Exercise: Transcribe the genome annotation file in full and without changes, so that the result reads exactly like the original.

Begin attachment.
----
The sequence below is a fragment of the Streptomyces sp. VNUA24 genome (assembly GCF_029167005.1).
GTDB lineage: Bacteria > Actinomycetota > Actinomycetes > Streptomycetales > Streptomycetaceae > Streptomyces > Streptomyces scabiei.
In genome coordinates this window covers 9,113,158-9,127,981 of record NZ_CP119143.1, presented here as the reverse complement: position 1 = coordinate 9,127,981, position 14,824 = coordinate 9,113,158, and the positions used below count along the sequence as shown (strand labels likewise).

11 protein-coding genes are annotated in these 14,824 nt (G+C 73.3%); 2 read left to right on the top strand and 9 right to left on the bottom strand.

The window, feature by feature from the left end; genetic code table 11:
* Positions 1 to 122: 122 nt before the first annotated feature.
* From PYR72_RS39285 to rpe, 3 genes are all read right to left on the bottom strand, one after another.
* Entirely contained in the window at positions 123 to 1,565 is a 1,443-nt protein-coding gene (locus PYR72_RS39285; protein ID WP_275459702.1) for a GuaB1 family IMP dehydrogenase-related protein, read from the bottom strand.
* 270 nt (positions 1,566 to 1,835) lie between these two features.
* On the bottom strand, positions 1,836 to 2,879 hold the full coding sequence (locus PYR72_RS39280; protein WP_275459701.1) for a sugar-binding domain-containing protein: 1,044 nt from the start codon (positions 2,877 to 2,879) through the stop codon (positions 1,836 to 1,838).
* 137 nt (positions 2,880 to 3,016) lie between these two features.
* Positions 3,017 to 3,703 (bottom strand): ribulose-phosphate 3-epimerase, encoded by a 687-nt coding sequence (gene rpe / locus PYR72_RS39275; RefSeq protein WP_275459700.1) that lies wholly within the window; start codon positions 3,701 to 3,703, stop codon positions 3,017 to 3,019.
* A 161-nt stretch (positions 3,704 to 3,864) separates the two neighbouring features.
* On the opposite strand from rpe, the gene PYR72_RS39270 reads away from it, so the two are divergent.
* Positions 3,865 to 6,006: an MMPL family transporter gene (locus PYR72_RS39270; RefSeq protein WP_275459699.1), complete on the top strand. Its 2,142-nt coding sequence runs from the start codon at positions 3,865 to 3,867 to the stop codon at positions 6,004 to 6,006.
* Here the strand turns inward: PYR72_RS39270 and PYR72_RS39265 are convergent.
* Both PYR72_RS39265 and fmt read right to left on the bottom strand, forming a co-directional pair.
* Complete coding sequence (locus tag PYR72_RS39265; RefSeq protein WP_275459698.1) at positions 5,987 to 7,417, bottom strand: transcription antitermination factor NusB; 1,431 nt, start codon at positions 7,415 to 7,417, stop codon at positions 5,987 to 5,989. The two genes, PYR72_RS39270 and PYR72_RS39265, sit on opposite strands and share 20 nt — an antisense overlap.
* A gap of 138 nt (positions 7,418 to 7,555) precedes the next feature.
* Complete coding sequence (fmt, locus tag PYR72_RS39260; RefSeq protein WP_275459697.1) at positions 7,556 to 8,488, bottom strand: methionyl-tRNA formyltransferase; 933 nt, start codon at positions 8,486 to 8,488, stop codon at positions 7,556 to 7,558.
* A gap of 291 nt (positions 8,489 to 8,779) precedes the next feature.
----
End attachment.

The sequence below is a fragment of the Streptomyces sp. VNUA24 genome (assembly GCF_029167005.1).
GTDB lineage: Bacteria > Actinomycetota > Actinomycetes > Streptomycetales > Streptomycetaceae > Streptomyces > Streptomyces scabiei.
In genome coordinates this window covers 9,113,158-9,127,981 of record NZ_CP119143.1, presented here as the reverse complement: position 1 = coordinate 9,127,981, position 14,824 = coordinate 9,113,158, and the positions used below count along the sequence as shown (strand labels likewise).

11 protein-coding genes are annotated in these 14,824 nt (G+C 73.3%); 2 read left to right on the top strand and 9 right to left on the bottom strand.

The window, feature by feature from the left end; genetic code table 11:
* Positions 1 to 122: 122 nt before the first annotated feature.
* From PYR72_RS39285 to rpe, 3 genes are all read right to left on the bottom strand, one after another.
* Entirely contained in the window at positions 123 to 1,565 is a 1,443-nt protein-coding gene (locus PYR72_RS39285; protein ID WP_275459702.1) for a GuaB1 family IMP dehydrogenase-related protein, read from the bottom strand.
* 270 nt (positions 1,566 to 1,835) lie between these two features.
* On the bottom strand, positions 1,836 to 2,879 hold the full coding sequence (locus PYR72_RS39280; protein WP_275459701.1) for a sugar-binding domain-containing protein: 1,044 nt from the start codon (positions 2,877 to 2,879) through the stop codon (positions 1,836 to 1,838).
* 137 nt (positions 2,880 to 3,016) lie between these two features.
* Positions 3,017 to 3,703 (bottom strand): ribulose-phosphate 3-epimerase, encoded by a 687-nt coding sequence (gene rpe / locus PYR72_RS39275; RefSeq protein WP_275459700.1) that lies wholly within the window; start codon positions 3,701 to 3,703, stop codon positions 3,017 to 3,019.
* A 161-nt stretch (positions 3,704 to 3,864) separates the two neighbouring features.
* On the opposite strand from rpe, the gene PYR72_RS39270 reads away from it, so the two are divergent.
* Positions 3,865 to 6,006: an MMPL family transporter gene (locus PYR72_RS39270; RefSeq protein WP_275459699.1), complete on the top strand. Its 2,142-nt coding sequence runs from the start codon at positions 3,865 to 3,867 to the stop codon at positions 6,004 to 6,006.
* Here the strand turns inward: PYR72_RS39270 and PYR72_RS39265 are convergent.
* Both PYR72_RS39265 and fmt read right to left on the bottom strand, forming a co-directional pair.
* Complete coding sequence (locus tag PYR72_RS39265; RefSeq protein WP_275459698.1) at positions 5,987 to 7,417, bottom strand: transcription antitermination factor NusB; 1,431 nt, start codon at positions 7,415 to 7,417, stop codon at positions 5,987 to 5,989. The two genes, PYR72_RS39270 and PYR72_RS39265, sit on opposite strands and share 20 nt — an antisense overlap.
* A gap of 138 nt (positions 7,418 to 7,555) precedes the next feature.
* Complete coding sequence (fmt, locus tag PYR72_RS39260; RefSeq protein WP_275459697.1) at positions 7,556 to 8,488, bottom strand: methionyl-tRNA formyltransferase; 933 nt, start codon at positions 8,486 to 8,488, stop codon at positions 7,556 to 7,558.
* A gap of 291 nt (positions 8,489 to 8,779) precedes the next feature.